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MORNING BRIEFING

Maybe the British Open Wasn't His Cup of Tea

July 28, 2001|Shav Glick

David Duval may have won the British Open, but he didn't win any points for his dour demeanor.

Wrote Dean Juipe in the Las Vegas Sun: "Duval appears committed to a stoicism that leaves everyone cold. In place of a logo on his shirt he might as well have a sentence that says 'Don't bother me.' There's businesslike and there's sour, and he's sour.

"William Perry, the lovable former Chicago Bear, should turn over the rights to his nickname to Duval--because he is the real Refrigerator."

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Trivia time: What do Kenyan running legend Kip Keino and former Secretary of State Henry Kissinger have in common?

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Gone . . . and forgotten: Since Jaromir Jagr was traded by the Pittsburgh Penguins to Washington, the price of the five-time NHL scoring champion's Penguin jersey has plummeted in Pittsburgh.

Jagr's replica No. 68 gold, black and white jersey has been slashed from $140 to $70.

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More on Jagr: "If I was a businessman, I'd do the same thing they just did, by trading me," Jagr told the Boston Globe. "Mario [Lemieux] and I were together last season and we didn't win the [Stanley] Cup. We had our chances and it didn't happen. There's no need to keep us together. They don't need me to bring the fans. Mario brings the fans. It was useless for me to be there."

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Can't win 'em all: In 11 years of steeplechase racing, Quixall Crossett has a perfect record of 100 consecutive losses.

After the 16-year-old English-bred gelding failed to finish his last race, owner Ted Caine said, "I am a bit disappointed, but he did not get among them at the start, and I think he might have lost a bit of interest. He wasn't enjoying himself."

As Quixall's losses piled up, he became an English folk hero, equipped with a fan club and Web site, which includes an astrological reading that describes him as "sensitive, receptive and particularly charming."

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Frightening: Slugger Reggie Jackson on fellow Hall of Famer Nolan Ryan:

"He's the only guy who put fear in me. Not because he could get me out, but because he could kill me."

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Nothing new: New York Post TV columnist Adam Bucknam thinks he knows why NASCAR draws so little attention on New York television.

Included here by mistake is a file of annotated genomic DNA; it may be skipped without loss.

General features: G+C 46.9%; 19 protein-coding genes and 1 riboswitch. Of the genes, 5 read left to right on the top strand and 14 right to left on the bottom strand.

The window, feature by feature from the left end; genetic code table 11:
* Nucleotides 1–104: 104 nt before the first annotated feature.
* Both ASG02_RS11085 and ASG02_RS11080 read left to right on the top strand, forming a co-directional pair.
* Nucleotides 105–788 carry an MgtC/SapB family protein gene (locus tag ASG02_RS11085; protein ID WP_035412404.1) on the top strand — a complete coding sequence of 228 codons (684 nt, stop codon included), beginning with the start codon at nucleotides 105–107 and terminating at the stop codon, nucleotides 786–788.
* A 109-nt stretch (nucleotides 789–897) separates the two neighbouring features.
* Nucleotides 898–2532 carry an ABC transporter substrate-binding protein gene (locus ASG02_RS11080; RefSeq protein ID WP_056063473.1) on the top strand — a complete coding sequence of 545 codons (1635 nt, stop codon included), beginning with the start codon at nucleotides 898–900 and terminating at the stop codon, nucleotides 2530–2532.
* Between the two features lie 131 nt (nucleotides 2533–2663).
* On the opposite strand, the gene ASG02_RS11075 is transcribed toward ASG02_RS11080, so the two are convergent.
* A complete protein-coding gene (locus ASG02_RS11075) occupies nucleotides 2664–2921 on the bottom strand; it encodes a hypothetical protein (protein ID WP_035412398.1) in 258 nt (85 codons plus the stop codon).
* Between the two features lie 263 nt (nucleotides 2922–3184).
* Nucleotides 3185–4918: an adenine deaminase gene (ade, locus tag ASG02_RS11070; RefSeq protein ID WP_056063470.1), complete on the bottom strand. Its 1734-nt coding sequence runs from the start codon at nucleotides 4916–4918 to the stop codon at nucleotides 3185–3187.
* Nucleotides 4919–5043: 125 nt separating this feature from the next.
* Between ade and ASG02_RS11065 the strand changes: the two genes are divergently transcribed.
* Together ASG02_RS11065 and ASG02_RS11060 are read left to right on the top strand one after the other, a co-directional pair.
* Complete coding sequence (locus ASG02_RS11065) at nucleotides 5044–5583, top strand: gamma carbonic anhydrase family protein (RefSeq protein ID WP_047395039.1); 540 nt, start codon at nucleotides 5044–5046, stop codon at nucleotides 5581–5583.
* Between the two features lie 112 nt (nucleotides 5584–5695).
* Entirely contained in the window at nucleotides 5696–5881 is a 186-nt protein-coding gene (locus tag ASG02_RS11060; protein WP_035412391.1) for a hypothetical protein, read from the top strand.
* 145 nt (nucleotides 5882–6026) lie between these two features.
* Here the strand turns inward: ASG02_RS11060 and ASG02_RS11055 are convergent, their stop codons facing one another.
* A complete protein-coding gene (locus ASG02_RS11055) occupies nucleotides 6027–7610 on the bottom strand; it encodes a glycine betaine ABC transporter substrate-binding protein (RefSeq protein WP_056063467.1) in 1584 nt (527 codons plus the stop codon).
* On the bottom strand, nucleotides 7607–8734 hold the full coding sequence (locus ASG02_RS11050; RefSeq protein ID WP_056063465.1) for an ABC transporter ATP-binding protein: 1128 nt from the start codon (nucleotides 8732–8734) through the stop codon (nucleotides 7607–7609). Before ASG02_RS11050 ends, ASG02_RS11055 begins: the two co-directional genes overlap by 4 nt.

"Maybe New Yorkers find little entertainment value in watching cars move at high speeds just inches from each other's bumpers--a spectacle that's familiar to anyone who's driven on the Grand Central Parkway on a Saturday night," he wrote.

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Program no help: Cricket umpire Roy Higgins recently officiated a game between Yorkshire LPS and Amarmilan in which all 22 players were named Patel.

"It was amazing, but it did have an advantage when the teams got a bit rowdy," Higgins said. "At one point there was a bit of banter and I said, 'Can Patel please be quiet'--and they all shut up."

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Bad, bad, bad: The Cincinnati Reds, 14-37 at Cinergy Field, are on a pace to threaten the worst home record in history. The St. Louis Browns were 18-59 in 1939.

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Triple crown: Baltimore Raven offensive lineman Sammy Williams collected three rings in a five-month span.

He received one when the Ravens won the Super Bowl, No. 2 when he got married in the off-season and No. 3 with Berlin in the NFL European league.

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Trivia answer: Both are freshman members of the International Olympic Committee.

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And finally: Swedish defenseman Ulf Samuelsson, one of the most penalized players in NHL history, fittingly ended his career in the penalty box.

"I was forced to slash him so people can remember what I used to do," said Samuelsson with a grin after drawing a penalty near the end of an exhibition game in Sweden. Samuelsson retired in February after 16 seasons in the NHL.

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